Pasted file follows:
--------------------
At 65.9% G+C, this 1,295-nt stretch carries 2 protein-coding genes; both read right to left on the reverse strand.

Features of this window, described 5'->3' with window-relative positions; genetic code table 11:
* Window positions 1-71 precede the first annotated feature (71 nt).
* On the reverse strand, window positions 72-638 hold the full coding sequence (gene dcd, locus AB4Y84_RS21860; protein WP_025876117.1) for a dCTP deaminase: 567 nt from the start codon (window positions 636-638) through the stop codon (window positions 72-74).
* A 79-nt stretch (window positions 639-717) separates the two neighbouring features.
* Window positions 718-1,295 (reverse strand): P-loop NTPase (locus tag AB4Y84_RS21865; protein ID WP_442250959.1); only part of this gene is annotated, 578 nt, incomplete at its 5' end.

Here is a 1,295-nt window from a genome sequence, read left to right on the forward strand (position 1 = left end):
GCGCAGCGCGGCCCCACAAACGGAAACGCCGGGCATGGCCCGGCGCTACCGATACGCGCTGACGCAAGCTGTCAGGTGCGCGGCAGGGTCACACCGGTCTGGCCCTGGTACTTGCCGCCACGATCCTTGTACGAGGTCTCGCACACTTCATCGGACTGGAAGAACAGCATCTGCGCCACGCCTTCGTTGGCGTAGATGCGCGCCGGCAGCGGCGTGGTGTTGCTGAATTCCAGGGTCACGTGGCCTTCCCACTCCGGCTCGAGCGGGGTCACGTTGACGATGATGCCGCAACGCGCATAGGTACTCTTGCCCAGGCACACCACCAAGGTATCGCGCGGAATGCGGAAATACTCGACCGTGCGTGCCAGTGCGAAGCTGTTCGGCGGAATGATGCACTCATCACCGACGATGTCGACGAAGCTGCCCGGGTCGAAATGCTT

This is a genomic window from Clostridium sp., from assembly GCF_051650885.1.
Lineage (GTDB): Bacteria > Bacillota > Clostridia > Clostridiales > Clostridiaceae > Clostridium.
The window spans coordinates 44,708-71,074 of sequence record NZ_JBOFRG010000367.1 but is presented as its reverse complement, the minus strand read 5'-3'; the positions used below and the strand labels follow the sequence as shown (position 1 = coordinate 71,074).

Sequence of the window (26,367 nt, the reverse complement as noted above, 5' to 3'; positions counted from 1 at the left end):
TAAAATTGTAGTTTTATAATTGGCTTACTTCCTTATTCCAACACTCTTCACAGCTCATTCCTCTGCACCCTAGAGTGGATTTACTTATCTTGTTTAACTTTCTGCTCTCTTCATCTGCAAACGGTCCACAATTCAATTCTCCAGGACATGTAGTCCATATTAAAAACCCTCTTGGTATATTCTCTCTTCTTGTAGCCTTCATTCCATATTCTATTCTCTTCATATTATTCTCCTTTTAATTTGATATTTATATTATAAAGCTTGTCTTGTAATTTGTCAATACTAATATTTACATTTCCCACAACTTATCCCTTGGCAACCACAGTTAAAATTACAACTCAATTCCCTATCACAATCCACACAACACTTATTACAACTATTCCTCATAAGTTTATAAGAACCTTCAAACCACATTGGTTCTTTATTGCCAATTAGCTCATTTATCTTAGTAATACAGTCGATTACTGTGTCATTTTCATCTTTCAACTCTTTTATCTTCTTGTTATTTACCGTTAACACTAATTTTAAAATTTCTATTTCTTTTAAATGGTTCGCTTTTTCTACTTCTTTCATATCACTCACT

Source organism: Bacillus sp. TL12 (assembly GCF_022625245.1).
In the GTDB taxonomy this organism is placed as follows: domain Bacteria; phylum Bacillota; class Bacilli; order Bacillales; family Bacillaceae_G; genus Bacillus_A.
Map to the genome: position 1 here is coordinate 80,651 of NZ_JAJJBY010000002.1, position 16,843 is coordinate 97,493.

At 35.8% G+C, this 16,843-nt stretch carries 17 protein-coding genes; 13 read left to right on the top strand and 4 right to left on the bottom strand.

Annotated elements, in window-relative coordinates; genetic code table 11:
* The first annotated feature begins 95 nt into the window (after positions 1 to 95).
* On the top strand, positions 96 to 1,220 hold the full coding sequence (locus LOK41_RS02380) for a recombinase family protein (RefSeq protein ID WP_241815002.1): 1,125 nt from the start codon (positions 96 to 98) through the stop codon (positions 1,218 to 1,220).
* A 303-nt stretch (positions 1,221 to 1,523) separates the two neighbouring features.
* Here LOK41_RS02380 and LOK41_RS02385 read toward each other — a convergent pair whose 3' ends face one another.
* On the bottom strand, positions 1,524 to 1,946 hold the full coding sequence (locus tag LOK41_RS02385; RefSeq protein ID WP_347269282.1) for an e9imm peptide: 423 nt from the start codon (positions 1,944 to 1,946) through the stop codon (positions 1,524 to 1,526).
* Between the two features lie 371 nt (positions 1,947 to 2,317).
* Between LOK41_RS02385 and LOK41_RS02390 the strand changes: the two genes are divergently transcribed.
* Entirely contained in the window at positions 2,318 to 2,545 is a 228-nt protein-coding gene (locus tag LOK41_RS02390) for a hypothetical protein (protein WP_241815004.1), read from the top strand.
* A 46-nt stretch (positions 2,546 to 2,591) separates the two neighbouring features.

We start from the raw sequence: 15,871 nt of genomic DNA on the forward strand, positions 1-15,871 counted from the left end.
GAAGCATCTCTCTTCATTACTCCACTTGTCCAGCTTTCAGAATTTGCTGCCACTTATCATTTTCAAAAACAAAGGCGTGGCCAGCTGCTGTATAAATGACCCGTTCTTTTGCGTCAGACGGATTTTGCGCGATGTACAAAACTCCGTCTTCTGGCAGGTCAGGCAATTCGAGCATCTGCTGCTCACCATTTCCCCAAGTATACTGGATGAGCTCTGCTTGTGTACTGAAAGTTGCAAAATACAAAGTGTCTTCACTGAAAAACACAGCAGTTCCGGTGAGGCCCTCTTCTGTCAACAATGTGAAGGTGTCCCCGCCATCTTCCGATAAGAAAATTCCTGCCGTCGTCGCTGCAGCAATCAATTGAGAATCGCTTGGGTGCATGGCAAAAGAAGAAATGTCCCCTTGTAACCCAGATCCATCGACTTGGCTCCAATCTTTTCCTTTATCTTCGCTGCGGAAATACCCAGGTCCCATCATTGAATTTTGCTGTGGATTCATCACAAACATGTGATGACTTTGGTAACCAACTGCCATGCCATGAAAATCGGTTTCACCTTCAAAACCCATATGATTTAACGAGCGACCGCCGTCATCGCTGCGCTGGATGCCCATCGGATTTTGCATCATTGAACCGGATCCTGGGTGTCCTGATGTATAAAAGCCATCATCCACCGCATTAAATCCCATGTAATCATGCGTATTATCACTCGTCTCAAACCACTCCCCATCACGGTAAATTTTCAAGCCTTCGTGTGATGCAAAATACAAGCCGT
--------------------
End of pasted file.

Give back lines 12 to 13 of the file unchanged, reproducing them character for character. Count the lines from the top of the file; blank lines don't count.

Sequence of the window (26,367 nt, the reverse complement as noted above, 5' to 3'; positions counted from 1 at the left end):
TAAAATTGTAGTTTTATAATTGGCTTACTTCCTTATTCCAACACTCTTCACAGCTCATTCCTCTGCACCCTAGAGTGGATTTACTTATCTTGTTTAACTTTCTGCTCTCTTCATCTGCAAACGGTCCACAATTCAATTCTCCAGGACATGTAGTCCATATTAAAAACCCTCTTGGTATATTCTCTCTTCTTGTAGCCTTCATTCCATATTCTATTCTCTTCATATTATTCTCCTTTTAATTTGATATTTATATTATAAAGCTTGTCTTGTAATTTGTCAATACTAATATTTACATTTCCCACAACTTATCCCTTGGCAACCACAGTTAAAATTACAACTCAATTCCCTATCACAATCCACACAACACTTATTACAACTATTCCTCATAAGTTTATAAGAACCTTCAAACCACATTGGTTCTTTATTGCCAATTAGCTCATTTATCTTAGTAATACAGTCGATTACTGTGTCATTTTCATCTTTCAACTCTTTTATCTTCTTGTTATTTACCGTTAACACTAATTTTAAAATTTCTATTTCTTTTAAATGGTTCGCTTTTTCTACTTCTTTCATATCACTCACT